The Inner (Art) Critic

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We all have it, the tiny voice inside our head, criticizing our every decision. The smug, egotistical artist inside of us, telling us we’re not good enough. Lately this voice has been getting louder; maybe it’s trying to get me to pay attention. It’s always there when I don’t live up to my own expectations, or wish I had done something better (or different). It screams at me if I’m anxious about a new idea, or when a big change is on the horizon.

I tend to find myself allying with this inner critic. Its words can sting, but I still listen. Mostly I try to reprogram it, give the words a different meaning, and change the negative to positive. Other times I use its words as my motivation, a reason to keep moving.

When it tells me that I’ll fail, I work harder. When the voice says I’m not as good as someone else, I find ways that I am unique and successful. When it speaks I listen, and then I change my focus.

Why listen to the inner voice?

The voice comes in many forms. Sometimes it’s an idea or a fleeting thought. Many times it’s a reaction to emotion or stress.

When it gets loud you know that something needs attention. That “thing” inside of you is yelling, trying to make you turn your head or change direction. The voice is usually saying something negative, the thing we don’t want to hear, which is why it can hurt, and why we would rather suppress it. We are most vulnerable to ourselves, and because of this our voice also know when to confess that we let ourselves down.

To me this voice is an alarm. It’s my way of knowing when I’m standing still and need to start moving again. It gives me pause and helps me see that I need to make a change. My situation might be something as mundane as needing to de-clutter my workspace, but this alarm also wakes me up when I find myself lost in a creative slump. And instead of hitting the snooze button I jump up and get to work.

It’s not always easy, and I don’t always succeed. But I listen, take notice, and hopefully take action.

My inner critic is not my enemy, but I never let it have the last word.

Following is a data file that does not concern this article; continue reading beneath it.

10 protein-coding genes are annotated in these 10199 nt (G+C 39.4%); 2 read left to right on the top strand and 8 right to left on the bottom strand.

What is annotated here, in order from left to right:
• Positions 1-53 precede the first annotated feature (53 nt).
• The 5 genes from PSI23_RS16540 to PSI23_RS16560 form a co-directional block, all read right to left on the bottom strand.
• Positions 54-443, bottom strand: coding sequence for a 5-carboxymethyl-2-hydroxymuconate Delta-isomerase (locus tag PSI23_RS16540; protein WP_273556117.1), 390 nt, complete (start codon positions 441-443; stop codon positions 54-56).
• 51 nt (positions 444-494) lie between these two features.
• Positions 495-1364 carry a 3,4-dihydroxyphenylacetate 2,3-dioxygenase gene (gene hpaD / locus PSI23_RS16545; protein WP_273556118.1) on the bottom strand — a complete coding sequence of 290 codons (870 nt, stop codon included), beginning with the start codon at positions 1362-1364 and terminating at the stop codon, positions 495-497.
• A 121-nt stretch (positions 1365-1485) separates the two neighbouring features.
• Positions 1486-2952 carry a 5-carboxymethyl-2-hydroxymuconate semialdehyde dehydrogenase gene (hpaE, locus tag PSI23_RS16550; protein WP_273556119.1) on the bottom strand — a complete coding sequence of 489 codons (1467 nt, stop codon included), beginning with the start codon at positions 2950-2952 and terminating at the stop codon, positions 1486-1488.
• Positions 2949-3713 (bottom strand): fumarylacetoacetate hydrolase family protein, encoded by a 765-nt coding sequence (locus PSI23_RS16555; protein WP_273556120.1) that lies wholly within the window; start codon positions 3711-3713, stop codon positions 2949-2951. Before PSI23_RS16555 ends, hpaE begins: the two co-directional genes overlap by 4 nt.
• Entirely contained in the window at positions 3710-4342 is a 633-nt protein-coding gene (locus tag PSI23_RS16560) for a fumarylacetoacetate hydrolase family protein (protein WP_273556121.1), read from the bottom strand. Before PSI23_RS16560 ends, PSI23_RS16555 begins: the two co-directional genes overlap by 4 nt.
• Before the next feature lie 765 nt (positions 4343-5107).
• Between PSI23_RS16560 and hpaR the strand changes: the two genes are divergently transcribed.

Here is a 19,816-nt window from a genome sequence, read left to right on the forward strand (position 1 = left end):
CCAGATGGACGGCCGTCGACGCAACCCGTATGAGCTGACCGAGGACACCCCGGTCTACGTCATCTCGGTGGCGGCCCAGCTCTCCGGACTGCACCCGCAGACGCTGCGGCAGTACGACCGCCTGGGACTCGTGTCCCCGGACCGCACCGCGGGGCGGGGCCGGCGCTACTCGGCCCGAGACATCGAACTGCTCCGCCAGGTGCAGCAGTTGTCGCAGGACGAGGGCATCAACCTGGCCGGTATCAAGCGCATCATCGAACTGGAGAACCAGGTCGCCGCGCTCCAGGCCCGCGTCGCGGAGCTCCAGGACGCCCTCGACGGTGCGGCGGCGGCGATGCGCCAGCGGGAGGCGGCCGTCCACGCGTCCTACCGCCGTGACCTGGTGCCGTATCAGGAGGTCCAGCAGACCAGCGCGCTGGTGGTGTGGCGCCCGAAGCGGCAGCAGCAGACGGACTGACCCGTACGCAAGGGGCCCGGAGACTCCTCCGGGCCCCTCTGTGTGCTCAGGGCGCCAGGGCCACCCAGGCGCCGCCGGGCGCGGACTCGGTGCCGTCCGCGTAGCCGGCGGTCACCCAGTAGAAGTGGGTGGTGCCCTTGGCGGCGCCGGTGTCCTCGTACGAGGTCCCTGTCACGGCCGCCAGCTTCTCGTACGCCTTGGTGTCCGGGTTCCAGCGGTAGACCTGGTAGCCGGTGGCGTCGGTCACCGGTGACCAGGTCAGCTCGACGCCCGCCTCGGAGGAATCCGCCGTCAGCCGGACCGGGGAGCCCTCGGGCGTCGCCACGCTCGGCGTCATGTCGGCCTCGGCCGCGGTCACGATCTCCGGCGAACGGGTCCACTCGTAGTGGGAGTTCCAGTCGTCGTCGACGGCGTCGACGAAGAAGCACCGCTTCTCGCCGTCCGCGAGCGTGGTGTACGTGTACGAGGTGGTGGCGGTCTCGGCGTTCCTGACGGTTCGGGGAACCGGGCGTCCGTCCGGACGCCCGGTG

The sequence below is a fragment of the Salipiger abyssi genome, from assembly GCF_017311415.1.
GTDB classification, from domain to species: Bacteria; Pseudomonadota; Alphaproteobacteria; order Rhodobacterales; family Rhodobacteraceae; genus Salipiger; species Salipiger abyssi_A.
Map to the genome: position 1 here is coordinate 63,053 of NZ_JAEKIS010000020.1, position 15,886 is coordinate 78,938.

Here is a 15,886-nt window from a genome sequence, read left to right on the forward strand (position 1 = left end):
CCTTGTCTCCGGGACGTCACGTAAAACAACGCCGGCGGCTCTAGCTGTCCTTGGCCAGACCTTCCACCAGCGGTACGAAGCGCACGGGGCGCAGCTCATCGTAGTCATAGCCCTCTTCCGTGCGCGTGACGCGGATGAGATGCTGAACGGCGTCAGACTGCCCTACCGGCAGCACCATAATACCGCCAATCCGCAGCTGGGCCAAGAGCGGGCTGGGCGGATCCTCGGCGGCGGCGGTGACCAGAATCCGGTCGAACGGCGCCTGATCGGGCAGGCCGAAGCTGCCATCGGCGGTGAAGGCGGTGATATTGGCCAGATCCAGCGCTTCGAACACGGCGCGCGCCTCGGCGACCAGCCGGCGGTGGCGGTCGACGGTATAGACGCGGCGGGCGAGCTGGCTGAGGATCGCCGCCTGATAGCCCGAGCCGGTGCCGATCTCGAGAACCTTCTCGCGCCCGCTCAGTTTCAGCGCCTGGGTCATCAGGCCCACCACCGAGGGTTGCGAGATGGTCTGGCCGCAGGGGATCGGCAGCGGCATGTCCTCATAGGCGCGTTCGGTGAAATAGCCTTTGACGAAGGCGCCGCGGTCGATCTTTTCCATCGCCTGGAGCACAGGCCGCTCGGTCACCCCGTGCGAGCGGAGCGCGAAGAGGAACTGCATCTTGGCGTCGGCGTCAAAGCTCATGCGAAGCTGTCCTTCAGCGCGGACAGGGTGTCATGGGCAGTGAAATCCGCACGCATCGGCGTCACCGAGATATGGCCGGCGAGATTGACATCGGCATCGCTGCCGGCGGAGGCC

By | 2017-05-03T11:48:39+00:00 May 3rd, 2017|7 Comments

About the Author:

My name is Nicole and I'm a photographer, author, & educator living in Portland, Oregon, USA. When I'm not making photos I'm writing books and tutorials for my online store, Learn more about me and my story here.

7 Comments

  1. Dianne May 5, 2017 at 4:33 pm - Reply

    Well said, Nicole, and just what I needed to hear right now. Thank you for sharing so candidly.

  2. Sherry L. May 5, 2017 at 6:25 pm - Reply

    Not having had a formal education in photography I’ve had only a “learn as you go” education. Doubt about my skills abounds. But, I keep trying with occasional success. What is important, to me, is that I am happiest when I’m behind my camera. Therapy for the soul. Thanks Nicol for sharing.

    • Nicole S. Young May 6, 2017 at 2:35 pm - Reply

      I remember that it took me a very long time before I called myself a “photographer”. I have very little “formal” photography education as well (only a handful of side-classes when I was young), and so most of my knowledge was learned on my own, so I understand where you are coming from. It takes confidence and a leap of faith to put yourself out there and remove the doubts. Not easy, but the more you get out there with your camera the faster it will build.

  3. Iris May 6, 2017 at 6:30 am - Reply

    Well said, Nicole. Yes, that inner voice can be very distracting, but as you said, we can move forward. I started to see other people’s work as an inspiration. Still fall in the trap of comparing my work with others, which can be deadly.

    • Nicole S. Young May 6, 2017 at 2:37 pm - Reply

      I agree … and not only comparing work and photographs, but also lifestyle and the experiences that come with different “styles” of success. But we each have our own paths; the grass is always greener, eh? :)

  4. Norma May 6, 2017 at 10:35 am - Reply

    I know exactly what you mean.

  5. John Wearing May 8, 2017 at 3:43 am - Reply

    You could have been writing about me Nicole but I think there are many of us who experience that inner voice a lot. Thanks for sharing in such an open and candid way. What you have written is inspirational because it tells us how to beat that inner voice.

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